The site that we decided would be most appropriate to monitor a bat colony is the two-story, open barn, known as the Green Barn, that holds White Memorial’s truck, van, and miscellaneous landscaping tools. There is a well-known roost of Big Brown bats (Eptesicus fuscus) that occupy the ceiling of the barn. From 7:30 to 9:09 pm we counted a total of 127 bats emerging from gaps at the top edge of the barn. Big Brown bats have black wings with a brown furry back and paler fur below. They are a very common bat in Connecticut, and typically are found in forests, but they can also live in crevices of buildings and caves.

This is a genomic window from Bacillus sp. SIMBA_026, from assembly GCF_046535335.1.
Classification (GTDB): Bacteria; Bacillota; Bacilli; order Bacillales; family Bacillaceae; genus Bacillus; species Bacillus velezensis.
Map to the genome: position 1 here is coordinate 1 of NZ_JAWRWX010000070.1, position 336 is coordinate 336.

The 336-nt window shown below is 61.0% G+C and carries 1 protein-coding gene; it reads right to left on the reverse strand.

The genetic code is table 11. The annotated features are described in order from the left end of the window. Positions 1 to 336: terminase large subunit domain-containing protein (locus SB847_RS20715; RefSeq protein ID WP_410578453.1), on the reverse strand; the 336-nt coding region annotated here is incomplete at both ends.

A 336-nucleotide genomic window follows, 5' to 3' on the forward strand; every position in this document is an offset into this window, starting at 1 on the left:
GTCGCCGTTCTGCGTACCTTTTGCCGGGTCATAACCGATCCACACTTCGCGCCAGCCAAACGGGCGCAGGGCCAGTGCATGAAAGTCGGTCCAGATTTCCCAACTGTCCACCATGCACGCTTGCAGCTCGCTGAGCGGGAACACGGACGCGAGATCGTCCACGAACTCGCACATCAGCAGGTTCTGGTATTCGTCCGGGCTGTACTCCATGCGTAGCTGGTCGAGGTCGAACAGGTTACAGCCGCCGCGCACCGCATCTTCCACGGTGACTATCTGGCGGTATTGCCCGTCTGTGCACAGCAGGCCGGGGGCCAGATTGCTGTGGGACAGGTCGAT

|Green Barn where bat survey took place.|
|Big Brown Bat|
Photo by Jim White
|Opening from which most of the bats emerged.|
It is important to document colony declines and losses to accurately track population change, especially to monitor the effects of White-Nose Syndrome, which since 2006, has killed over 5.7 million bats in Eastern North America. Bats play a crucial role in maintaining an ecosystem balance and consume thousands of mosquitoes and other insects every night.This project is hosted by Connecticut DEEP Wildlife Division, who encourage volunteers to make counts wherever a bat colony is known to exist. Researching a wildlife disease is expensive, therefore more committed volunteers will help DEEP retain and use grant money to help combat this destructive disease.